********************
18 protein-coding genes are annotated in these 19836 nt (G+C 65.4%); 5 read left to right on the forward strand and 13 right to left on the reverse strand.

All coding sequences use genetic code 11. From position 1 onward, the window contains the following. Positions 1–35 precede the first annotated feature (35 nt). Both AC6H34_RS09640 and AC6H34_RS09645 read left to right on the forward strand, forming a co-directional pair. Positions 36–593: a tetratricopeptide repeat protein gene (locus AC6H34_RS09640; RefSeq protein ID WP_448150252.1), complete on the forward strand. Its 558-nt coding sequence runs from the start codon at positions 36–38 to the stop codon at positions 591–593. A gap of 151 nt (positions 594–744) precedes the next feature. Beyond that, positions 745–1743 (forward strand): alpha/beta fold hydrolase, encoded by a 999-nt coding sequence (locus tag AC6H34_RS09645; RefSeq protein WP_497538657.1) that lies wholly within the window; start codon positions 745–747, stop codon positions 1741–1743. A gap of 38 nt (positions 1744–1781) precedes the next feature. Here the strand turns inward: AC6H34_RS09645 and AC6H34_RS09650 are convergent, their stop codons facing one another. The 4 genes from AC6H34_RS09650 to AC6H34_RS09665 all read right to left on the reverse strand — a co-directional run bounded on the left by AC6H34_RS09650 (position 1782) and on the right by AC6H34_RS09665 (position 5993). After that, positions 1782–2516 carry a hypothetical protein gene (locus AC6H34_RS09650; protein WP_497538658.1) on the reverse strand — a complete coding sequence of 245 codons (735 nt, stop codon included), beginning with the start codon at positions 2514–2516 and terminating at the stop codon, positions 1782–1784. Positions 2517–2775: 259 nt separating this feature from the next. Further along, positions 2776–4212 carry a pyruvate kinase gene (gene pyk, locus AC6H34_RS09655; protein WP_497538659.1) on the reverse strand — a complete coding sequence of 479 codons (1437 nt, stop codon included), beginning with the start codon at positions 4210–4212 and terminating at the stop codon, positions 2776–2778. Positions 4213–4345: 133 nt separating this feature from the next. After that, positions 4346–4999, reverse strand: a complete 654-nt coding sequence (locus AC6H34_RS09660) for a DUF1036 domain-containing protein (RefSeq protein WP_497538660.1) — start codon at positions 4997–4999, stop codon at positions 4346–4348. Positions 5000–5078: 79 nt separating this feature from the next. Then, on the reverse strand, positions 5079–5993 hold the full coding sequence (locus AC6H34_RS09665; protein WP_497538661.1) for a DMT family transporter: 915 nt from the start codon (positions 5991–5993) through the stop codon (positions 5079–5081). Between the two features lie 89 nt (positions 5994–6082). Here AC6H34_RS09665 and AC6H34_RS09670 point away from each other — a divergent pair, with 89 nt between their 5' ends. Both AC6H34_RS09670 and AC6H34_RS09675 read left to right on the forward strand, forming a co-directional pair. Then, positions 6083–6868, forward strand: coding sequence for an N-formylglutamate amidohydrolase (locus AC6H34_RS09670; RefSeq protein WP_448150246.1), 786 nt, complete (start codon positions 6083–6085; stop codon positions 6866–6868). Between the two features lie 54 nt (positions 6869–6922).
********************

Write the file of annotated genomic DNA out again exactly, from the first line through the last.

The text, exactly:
18 protein-coding genes are annotated in these 19836 nt (G+C 65.4%); 5 read left to right on the forward strand and 13 right to left on the reverse strand.

All coding sequences use genetic code 11. From position 1 onward, the window contains the following. Positions 1–35 precede the first annotated feature (35 nt). Both AC6H34_RS09640 and AC6H34_RS09645 read left to right on the forward strand, forming a co-directional pair. Positions 36–593: a tetratricopeptide repeat protein gene (locus AC6H34_RS09640; RefSeq protein ID WP_448150252.1), complete on the forward strand. Its 558-nt coding sequence runs from the start codon at positions 36–38 to the stop codon at positions 591–593. A gap of 151 nt (positions 594–744) precedes the next feature. Beyond that, positions 745–1743 (forward strand): alpha/beta fold hydrolase, encoded by a 999-nt coding sequence (locus tag AC6H34_RS09645; RefSeq protein WP_497538657.1) that lies wholly within the window; start codon positions 745–747, stop codon positions 1741–1743. A gap of 38 nt (positions 1744–1781) precedes the next feature. Here the strand turns inward: AC6H34_RS09645 and AC6H34_RS09650 are convergent, their stop codons facing one another. The 4 genes from AC6H34_RS09650 to AC6H34_RS09665 all read right to left on the reverse strand — a co-directional run bounded on the left by AC6H34_RS09650 (position 1782) and on the right by AC6H34_RS09665 (position 5993). After that, positions 1782–2516 carry a hypothetical protein gene (locus AC6H34_RS09650; protein WP_497538658.1) on the reverse strand — a complete coding sequence of 245 codons (735 nt, stop codon included), beginning with the start codon at positions 2514–2516 and terminating at the stop codon, positions 1782–1784. Positions 2517–2775: 259 nt separating this feature from the next. Further along, positions 2776–4212 carry a pyruvate kinase gene (gene pyk, locus AC6H34_RS09655; protein WP_497538659.1) on the reverse strand — a complete coding sequence of 479 codons (1437 nt, stop codon included), beginning with the start codon at positions 4210–4212 and terminating at the stop codon, positions 2776–2778. Positions 4213–4345: 133 nt separating this feature from the next. After that, positions 4346–4999, reverse strand: a complete 654-nt coding sequence (locus AC6H34_RS09660) for a DUF1036 domain-containing protein (RefSeq protein WP_497538660.1) — start codon at positions 4997–4999, stop codon at positions 4346–4348. Positions 5000–5078: 79 nt separating this feature from the next. Then, on the reverse strand, positions 5079–5993 hold the full coding sequence (locus AC6H34_RS09665; protein WP_497538661.1) for a DMT family transporter: 915 nt from the start codon (positions 5991–5993) through the stop codon (positions 5079–5081). Between the two features lie 89 nt (positions 5994–6082). Here AC6H34_RS09665 and AC6H34_RS09670 point away from each other — a divergent pair, with 89 nt between their 5' ends. Both AC6H34_RS09670 and AC6H34_RS09675 read left to right on the forward strand, forming a co-directional pair. Then, positions 6083–6868, forward strand: coding sequence for an N-formylglutamate amidohydrolase (locus AC6H34_RS09670; RefSeq protein WP_448150246.1), 786 nt, complete (start codon positions 6083–6085; stop codon positions 6866–6868). Between the two features lie 54 nt (positions 6869–6922).